As of today, I’ve written seven opinion articles for the Skiff this semester. I’ve bashed old politicians and criticized rap music. I’ve longed for Western films and pulled my hair out over technology. Some of the articles I’ve written have been good and some could have used more work. In any case, all are representations of myself via my humble opinions.For the fall semester, I encourage each and every person at TCU, be they staff, faculty or student, to take the time and write to the Skiff.
It’s easy, it’s fun and entirely painless. You don’t even have to be a journalism student to do it; all you need is an opinion and the ability to back it up logically.
But the Skiff opinion page isn’t a soapbox; it’s a forum. It’s a page for debate where, provided there is participation, we can all exchange ideas. We don’t have to agree nor do we have to disagree, but at least we can appreciate an idea that isn’t our own.
I don’t write opinion pieces because I want people to know what I think. As cheesy as it sounds, I write these articles because I want to know what you think. I put my opinion on paper with the hope that someone will read it and find themselves motivated enough to write back; I offer my opinion so that maybe, just maybe, somebody can offer a valid argument for or against what I think.
Our varied opinions and beliefs are what make us all different and interesting. You can learn a lot about a person simply by what they think.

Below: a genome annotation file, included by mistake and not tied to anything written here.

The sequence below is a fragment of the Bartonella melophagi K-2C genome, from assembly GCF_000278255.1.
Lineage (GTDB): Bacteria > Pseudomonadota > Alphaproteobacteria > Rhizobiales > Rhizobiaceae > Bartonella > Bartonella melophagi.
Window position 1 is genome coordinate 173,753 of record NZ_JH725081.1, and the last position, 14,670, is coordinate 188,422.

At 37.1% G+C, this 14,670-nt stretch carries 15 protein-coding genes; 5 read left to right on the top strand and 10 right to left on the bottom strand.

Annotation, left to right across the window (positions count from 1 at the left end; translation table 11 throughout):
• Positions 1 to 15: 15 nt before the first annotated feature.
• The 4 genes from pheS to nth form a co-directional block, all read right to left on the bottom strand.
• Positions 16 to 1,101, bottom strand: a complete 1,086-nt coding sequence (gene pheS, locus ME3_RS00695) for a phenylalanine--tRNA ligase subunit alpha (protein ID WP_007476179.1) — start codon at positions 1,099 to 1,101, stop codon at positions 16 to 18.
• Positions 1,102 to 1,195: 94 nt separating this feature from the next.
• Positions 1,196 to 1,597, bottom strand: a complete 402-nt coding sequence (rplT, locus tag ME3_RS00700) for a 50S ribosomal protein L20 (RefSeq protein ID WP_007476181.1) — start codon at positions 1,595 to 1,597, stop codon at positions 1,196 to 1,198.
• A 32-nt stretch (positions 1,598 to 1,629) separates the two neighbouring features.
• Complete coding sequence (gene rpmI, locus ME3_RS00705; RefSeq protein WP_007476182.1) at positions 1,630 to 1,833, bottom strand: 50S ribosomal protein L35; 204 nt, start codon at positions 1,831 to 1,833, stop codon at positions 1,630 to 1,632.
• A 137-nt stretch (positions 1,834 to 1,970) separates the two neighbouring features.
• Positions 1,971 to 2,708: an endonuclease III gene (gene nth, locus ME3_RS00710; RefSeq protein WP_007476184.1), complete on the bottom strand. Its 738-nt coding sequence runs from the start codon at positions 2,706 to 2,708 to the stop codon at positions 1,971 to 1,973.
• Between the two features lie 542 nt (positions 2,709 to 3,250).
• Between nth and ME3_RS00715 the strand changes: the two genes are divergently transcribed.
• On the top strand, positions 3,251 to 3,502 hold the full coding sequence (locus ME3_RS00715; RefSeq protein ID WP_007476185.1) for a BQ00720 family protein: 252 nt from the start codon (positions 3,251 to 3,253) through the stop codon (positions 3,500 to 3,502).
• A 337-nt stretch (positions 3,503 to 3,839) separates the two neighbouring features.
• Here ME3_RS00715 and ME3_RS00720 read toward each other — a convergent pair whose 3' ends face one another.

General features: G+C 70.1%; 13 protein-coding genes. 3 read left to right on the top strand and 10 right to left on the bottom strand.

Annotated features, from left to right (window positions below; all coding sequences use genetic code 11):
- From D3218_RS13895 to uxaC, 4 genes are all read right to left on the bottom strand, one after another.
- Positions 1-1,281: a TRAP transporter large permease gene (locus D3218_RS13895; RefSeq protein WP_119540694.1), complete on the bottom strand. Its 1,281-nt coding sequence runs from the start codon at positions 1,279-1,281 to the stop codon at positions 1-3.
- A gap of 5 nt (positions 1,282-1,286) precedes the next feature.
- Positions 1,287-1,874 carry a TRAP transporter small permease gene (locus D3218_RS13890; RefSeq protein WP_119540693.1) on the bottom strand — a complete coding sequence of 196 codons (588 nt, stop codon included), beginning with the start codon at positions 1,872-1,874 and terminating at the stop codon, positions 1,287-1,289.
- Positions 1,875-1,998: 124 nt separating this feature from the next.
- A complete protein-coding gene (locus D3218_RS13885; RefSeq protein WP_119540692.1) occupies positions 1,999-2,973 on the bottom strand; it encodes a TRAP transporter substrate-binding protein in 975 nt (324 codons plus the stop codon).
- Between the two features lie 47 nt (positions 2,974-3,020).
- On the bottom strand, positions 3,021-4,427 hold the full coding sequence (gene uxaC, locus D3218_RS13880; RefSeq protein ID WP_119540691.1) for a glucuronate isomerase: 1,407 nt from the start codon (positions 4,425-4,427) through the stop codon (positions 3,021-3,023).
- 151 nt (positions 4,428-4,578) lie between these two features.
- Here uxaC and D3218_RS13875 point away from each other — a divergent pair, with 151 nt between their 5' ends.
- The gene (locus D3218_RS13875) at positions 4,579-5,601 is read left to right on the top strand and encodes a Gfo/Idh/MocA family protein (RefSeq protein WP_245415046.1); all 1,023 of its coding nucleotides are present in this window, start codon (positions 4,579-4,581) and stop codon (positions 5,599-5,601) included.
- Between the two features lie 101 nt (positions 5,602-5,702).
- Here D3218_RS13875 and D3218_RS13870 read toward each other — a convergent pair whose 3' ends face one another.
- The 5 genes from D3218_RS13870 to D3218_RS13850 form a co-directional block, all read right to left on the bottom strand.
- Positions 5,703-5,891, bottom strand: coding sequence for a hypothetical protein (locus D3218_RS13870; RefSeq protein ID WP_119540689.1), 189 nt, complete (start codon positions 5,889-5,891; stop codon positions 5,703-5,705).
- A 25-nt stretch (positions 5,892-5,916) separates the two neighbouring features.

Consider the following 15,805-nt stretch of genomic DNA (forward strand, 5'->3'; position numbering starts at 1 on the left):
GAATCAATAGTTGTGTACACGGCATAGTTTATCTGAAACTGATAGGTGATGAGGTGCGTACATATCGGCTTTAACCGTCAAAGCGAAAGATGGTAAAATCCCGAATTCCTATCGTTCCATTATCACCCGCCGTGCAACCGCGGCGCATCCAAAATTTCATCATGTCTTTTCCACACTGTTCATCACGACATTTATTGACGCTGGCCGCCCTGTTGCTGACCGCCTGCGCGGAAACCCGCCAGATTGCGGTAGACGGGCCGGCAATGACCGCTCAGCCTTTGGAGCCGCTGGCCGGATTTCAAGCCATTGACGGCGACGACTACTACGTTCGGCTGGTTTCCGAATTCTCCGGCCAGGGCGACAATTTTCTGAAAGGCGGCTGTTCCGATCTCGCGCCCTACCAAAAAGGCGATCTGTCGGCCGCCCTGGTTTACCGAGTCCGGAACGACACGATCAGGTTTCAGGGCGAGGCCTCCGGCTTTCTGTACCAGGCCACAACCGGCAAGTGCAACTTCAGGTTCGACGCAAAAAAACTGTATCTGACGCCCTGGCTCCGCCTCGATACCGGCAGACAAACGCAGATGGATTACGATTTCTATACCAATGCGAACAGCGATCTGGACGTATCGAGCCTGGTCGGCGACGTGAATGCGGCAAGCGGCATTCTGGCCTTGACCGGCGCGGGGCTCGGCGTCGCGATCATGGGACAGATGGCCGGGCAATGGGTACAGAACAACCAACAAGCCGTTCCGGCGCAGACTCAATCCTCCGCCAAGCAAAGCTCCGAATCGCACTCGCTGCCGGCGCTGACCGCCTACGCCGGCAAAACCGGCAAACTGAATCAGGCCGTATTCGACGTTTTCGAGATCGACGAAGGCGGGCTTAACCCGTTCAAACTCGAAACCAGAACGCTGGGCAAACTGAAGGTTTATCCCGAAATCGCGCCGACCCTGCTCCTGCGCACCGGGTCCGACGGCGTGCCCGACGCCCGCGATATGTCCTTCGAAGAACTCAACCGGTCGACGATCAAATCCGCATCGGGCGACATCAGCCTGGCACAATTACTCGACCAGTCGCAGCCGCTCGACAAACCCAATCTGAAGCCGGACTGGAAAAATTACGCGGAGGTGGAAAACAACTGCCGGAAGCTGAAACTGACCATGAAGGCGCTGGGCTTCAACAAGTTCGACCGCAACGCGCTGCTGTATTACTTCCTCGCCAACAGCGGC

Even if you don’t like what someone has to say in the Skiff, you can simply turn the page. But, on the off-chance that you really don’t agree with what someone says, you’ll be motivated to write to us.
I love to argue. I love to be proven wrong, but more so, I love to prove others wrong.
Over the weekend, a fellow reporter and I managed to scream at each other about religion, sex, politics and Star Wars, all in under an hour. I loved every minute of it. I’m fairly sure we didn’t find any common ground, but at least we gave it a shot.
My point is this: the opinion page is yours to make.
Criticism, when supported by logic, allows us to explore different points of views.
Winston Churchill, prime minister of the United Kingdom during World War II, sums up criticism more eloquently than I can: “Criticism may not be agreeable, but it is necessary. It fulfills the same function as pain in the human body. It calls attention to an unhealthy state of things.”
John-Laurent Tronche is a senior news-editorial major from Fort Worth.